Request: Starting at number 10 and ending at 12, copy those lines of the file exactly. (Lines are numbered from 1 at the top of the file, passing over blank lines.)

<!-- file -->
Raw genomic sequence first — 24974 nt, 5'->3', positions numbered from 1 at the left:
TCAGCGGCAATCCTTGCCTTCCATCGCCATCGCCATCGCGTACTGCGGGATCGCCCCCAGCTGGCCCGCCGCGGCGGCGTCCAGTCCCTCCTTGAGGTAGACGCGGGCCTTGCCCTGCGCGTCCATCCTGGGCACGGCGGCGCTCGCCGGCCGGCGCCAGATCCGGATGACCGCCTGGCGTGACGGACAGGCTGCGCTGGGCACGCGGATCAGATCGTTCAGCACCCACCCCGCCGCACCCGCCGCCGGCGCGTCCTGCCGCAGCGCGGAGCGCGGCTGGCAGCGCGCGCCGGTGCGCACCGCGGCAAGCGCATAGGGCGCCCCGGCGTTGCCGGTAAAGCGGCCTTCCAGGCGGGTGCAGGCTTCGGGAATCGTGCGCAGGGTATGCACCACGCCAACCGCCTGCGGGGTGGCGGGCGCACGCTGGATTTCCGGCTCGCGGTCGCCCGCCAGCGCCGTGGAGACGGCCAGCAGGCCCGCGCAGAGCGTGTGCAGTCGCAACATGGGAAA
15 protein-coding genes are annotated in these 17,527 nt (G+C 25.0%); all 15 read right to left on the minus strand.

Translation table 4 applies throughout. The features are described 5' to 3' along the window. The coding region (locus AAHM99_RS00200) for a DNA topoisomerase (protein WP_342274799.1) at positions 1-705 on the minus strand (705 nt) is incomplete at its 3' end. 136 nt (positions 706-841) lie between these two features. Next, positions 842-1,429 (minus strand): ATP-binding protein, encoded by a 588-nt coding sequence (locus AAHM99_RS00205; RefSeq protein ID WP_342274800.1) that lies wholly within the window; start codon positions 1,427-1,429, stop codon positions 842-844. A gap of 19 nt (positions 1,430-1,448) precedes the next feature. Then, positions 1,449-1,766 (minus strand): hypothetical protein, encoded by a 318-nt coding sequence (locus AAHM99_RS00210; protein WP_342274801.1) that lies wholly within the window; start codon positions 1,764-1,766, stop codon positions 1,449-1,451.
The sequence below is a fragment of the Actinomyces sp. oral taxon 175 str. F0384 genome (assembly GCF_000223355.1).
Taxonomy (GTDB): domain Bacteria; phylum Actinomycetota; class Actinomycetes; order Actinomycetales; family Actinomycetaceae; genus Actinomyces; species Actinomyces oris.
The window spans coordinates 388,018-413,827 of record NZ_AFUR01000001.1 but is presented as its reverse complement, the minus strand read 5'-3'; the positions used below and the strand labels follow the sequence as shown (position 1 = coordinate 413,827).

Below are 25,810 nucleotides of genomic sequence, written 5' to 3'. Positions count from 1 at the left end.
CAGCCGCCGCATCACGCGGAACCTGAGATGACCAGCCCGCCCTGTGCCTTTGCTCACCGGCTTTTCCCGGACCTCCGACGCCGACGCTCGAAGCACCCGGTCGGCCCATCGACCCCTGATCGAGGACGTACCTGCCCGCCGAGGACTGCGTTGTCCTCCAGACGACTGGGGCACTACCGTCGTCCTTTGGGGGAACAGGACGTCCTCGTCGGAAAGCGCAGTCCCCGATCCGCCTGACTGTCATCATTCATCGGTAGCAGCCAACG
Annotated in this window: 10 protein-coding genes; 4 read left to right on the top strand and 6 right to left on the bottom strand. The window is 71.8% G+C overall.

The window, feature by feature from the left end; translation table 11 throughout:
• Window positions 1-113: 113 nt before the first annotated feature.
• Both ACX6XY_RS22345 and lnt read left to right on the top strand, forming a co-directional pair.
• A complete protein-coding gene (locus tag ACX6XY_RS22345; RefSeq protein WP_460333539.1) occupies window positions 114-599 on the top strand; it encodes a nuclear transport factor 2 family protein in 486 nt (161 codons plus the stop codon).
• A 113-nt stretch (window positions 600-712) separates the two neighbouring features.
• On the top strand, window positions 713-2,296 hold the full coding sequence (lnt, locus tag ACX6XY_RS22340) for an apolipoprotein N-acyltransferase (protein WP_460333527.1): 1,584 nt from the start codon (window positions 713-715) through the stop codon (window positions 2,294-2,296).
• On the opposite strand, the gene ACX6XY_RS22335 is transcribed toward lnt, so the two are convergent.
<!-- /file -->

Annotated in this window: 10 protein-coding genes; 4 read left to right on the top strand and 6 right to left on the bottom strand. The window is 71.8% G+C overall.

The window, feature by feature from the left end; translation table 11 throughout:
• Window positions 1-113: 113 nt before the first annotated feature.